Till Death Do Us Part…

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“I am so hurt deep inside. But, what’s new? Every time and almost most of the time it’s been like this. When you have been taken for granted that’s how it feels like! The pain is that much, when you were so much dedicated that you forgot your own sense of being.
These words from one of my closest one, disturbed and distressed by her marriage, pierces me reverberating and somehow making me reflect,

What makes a relationship tick then?”

If it doesn’t work…it simply doesn’t how much ever you toil for it!
No, I am not a relationship guru neither have perfect relationships. But then if someone, somewhere can get sense out of it, I did be glad to share few simple revelations:

1. “It takes two to tango.”
Any relationship depends upon two people. Is it as simple as it sounds! If you are the one who is toiling harder and sweating it out more than your mate, possibility is it will never work out and you will always be running around the circle in this vicious cycle unless you want to chalk out your own line and break the circle and venture into the thinness of unknown.
Most of the time it’s the fear of unknown or the pragmatism that instinctively sneaks in as what if it works ! The ‘one more chance’ thing keeps one hopeful and aspiring. Mr.Optimist plays a foul card here. Quite precisely, its futile unless there’s a balance to own, toil and persevere from both end sincerely.

2. “You need to be madly in love.”
Sometime it helps. It really do! It helps when you are a tad bit madder then you should be. Matter of heart and love is a mystery in itself and nobody has a say on it from the time you fall in love up untill the time you are growing out of it. Chances are that if you love the person that much, truly, madly and deeply ( no I am not humming the song here) , you might as well not give up and that zest will keep you intact. Being a hopeless romantic, you don’t have to worry about the balance cards here as you choose to be the messiah in the relationship matrix towards the quest of love.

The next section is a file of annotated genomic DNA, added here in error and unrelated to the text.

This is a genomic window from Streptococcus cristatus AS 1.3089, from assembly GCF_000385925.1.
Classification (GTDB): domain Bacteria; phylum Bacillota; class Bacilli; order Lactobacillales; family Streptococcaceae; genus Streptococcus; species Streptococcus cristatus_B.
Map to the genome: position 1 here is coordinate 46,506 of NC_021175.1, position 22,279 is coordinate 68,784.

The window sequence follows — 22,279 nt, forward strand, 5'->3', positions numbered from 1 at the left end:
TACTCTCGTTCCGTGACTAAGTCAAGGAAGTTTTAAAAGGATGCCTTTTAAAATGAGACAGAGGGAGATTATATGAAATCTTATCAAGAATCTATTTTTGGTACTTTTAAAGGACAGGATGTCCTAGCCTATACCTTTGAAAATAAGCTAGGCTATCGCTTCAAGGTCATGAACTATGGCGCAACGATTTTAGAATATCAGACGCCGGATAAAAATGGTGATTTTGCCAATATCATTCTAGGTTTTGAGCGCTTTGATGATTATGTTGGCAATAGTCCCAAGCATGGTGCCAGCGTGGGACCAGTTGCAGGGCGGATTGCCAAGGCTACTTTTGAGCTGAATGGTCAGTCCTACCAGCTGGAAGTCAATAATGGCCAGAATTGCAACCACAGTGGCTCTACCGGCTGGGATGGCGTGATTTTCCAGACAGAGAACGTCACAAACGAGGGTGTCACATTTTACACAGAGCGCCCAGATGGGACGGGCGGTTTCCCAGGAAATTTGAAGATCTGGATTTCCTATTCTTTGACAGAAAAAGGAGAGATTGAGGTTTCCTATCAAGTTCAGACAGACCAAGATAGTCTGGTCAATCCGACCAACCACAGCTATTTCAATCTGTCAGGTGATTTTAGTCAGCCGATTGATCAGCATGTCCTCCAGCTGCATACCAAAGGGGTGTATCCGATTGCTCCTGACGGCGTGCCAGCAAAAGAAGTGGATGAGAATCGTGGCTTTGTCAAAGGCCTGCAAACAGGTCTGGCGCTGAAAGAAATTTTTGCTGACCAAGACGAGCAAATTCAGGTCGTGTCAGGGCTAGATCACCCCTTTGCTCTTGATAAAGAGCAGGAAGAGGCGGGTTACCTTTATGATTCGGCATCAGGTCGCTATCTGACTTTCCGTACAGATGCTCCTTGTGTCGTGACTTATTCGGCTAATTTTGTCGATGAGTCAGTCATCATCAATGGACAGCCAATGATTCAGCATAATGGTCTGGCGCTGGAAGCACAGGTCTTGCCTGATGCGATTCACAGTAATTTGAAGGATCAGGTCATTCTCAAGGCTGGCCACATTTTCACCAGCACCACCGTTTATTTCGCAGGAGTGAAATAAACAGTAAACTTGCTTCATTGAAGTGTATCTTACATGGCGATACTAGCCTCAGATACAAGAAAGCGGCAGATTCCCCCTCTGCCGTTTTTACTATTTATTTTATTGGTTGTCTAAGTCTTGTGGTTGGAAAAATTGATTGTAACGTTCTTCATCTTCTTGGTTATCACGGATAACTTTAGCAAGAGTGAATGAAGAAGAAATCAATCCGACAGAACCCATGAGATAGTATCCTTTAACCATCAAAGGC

3. “Let bygones be bygones.”
People talk and advice. It is a well known fact that healthy relationships need respect, commitment, loyalty, emotional transparency, romance and the list may continue to fill the next few lines, which makes or breaks the deal. Being creatures of flesh and bone with a soul too, most of us have scars or issues unresolved from prior time and past liaisons.
And when the past comes hunting in the present scenario, It gets evoked and impacts the reality that we are living in today. It’s unfair and perceptive to decree the liabilities of unfinished business into this distinct and separate tie up, especially when all it needs is loving care and tender nurturing. Working with our own insecurities while keeping an open mind but alert heart with the acknowledgment that no two people on this earth are alike, will make the path little less resistant though. Try your best to drop old hang-ups and issues before you trail towards the valley of loveland. Though it’s easier said than done but one’s conscious practice can seal the deal.

4. “The only thing constant”
The proverbial cliche ‘change is constant’ is not just a fancy word. When it comes to relationship, it can play a pivotal role. Falling in love is not the same thing as staying or being in love. It ain’t a piece of cake. Embracing the change that comes along with the alliance and being aware of the fact that sometime it takes consistent effort to keep the ball rolling is the need. Having common ground as a team and considering each other’s feelings and perspectives is recipe for happy partnership. Let your partner influence you; not like one having hold over the other but in a way that it honours and respects both parties interest in totality.